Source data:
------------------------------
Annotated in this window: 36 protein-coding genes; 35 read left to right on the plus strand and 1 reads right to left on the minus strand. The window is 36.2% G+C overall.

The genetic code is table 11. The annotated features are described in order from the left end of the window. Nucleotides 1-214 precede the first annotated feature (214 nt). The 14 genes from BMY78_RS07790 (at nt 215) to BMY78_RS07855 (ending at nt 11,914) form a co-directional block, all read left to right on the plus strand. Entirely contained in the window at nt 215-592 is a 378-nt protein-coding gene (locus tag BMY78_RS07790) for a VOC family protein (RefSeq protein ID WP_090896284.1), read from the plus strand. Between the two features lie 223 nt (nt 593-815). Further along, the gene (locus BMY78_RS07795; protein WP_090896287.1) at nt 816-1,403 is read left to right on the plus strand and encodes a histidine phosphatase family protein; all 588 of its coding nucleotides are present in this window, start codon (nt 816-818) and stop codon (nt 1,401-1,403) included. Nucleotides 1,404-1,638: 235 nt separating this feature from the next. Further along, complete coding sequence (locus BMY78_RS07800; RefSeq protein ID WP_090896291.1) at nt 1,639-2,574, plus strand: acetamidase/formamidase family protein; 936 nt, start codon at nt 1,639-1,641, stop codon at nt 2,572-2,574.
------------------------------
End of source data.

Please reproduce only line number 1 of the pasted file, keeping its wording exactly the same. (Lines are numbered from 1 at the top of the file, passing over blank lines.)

Annotated in this window: 36 protein-coding genes; 35 read left to right on the plus strand and 1 reads right to left on the minus strand. The window is 36.2% G+C overall.